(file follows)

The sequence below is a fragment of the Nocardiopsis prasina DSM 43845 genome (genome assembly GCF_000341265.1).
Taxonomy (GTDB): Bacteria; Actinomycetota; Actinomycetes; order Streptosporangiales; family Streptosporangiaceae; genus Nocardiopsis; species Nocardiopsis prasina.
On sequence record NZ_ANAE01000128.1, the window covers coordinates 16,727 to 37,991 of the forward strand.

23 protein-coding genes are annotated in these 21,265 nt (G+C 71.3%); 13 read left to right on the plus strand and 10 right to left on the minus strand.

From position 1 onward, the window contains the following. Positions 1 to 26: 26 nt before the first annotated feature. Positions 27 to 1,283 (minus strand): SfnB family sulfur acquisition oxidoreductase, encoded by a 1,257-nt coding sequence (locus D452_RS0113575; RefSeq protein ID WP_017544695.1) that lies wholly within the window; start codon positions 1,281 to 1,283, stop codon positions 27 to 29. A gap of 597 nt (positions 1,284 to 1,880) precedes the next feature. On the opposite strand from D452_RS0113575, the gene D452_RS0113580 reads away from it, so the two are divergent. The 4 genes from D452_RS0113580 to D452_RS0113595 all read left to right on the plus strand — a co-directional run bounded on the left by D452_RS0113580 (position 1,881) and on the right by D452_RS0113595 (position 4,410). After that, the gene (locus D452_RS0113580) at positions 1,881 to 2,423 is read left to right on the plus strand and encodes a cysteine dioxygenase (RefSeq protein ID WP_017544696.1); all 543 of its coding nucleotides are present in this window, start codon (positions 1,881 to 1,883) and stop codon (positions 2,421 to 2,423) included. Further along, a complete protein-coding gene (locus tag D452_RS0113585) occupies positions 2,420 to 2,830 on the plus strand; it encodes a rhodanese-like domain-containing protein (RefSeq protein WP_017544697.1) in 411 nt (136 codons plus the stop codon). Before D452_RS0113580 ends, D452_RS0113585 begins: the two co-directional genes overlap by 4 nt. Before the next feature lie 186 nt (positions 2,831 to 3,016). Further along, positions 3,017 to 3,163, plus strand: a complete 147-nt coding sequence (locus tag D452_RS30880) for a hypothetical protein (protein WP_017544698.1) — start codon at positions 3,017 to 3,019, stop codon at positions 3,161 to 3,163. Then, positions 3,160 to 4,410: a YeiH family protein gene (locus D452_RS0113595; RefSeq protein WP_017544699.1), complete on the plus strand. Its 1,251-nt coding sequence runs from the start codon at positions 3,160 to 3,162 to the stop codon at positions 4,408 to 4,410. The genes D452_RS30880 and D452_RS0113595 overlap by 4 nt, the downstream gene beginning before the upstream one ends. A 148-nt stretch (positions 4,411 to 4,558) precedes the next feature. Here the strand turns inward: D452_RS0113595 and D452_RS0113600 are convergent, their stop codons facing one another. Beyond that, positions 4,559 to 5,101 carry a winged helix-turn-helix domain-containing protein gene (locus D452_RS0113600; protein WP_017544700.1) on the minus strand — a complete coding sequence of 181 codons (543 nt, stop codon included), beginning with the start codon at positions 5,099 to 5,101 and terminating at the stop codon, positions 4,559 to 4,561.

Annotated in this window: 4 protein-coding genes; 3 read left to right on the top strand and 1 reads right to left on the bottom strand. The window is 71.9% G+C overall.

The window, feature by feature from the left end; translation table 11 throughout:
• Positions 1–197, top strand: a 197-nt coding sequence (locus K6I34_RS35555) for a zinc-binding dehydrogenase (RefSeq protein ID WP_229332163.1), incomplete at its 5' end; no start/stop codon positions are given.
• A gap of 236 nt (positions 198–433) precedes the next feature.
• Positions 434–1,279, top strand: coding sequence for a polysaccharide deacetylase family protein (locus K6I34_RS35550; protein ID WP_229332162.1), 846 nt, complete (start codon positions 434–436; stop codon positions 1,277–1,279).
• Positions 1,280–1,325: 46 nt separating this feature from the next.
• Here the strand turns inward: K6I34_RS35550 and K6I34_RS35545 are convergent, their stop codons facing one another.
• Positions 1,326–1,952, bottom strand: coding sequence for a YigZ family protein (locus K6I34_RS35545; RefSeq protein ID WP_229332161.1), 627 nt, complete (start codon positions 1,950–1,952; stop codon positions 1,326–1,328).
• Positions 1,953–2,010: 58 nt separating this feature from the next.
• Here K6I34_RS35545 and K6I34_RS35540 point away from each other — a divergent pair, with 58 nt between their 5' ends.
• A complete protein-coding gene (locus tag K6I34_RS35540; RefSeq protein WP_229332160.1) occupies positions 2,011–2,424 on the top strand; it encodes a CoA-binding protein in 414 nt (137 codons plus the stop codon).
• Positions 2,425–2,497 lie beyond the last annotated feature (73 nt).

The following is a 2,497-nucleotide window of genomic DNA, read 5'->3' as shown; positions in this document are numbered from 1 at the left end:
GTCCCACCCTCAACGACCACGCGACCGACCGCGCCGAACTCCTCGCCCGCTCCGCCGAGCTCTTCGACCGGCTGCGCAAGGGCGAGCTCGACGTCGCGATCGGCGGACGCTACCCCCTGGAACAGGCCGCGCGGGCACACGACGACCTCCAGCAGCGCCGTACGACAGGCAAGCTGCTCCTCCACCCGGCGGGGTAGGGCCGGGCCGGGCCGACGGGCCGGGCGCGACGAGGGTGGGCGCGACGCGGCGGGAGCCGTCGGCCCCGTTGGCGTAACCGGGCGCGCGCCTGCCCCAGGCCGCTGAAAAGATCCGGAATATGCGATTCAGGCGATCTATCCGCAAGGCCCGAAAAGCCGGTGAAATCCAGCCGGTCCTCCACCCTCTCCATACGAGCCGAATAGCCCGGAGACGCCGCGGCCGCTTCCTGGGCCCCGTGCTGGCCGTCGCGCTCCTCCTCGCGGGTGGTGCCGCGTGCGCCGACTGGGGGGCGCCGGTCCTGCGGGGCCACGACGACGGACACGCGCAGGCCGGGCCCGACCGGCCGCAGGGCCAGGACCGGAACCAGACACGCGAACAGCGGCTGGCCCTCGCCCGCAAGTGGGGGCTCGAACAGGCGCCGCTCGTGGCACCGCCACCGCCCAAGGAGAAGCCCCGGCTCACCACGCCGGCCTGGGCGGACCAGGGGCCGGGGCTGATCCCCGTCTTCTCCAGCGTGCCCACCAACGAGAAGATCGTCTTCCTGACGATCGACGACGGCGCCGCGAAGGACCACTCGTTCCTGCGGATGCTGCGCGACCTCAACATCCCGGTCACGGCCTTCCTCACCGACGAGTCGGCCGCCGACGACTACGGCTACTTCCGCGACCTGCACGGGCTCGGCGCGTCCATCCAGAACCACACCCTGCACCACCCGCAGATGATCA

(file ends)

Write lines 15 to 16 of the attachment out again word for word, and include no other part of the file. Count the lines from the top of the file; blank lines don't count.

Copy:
• Here K6I34_RS35545 and K6I34_RS35540 point away from each other — a divergent pair, with 58 nt between their 5' ends.
• A complete protein-coding gene (locus tag K6I34_RS35540; RefSeq protein WP_229332160.1) occupies positions 2,011–2,424 on the top strand; it encodes a CoA-binding protein in 414 nt (137 codons plus the stop codon).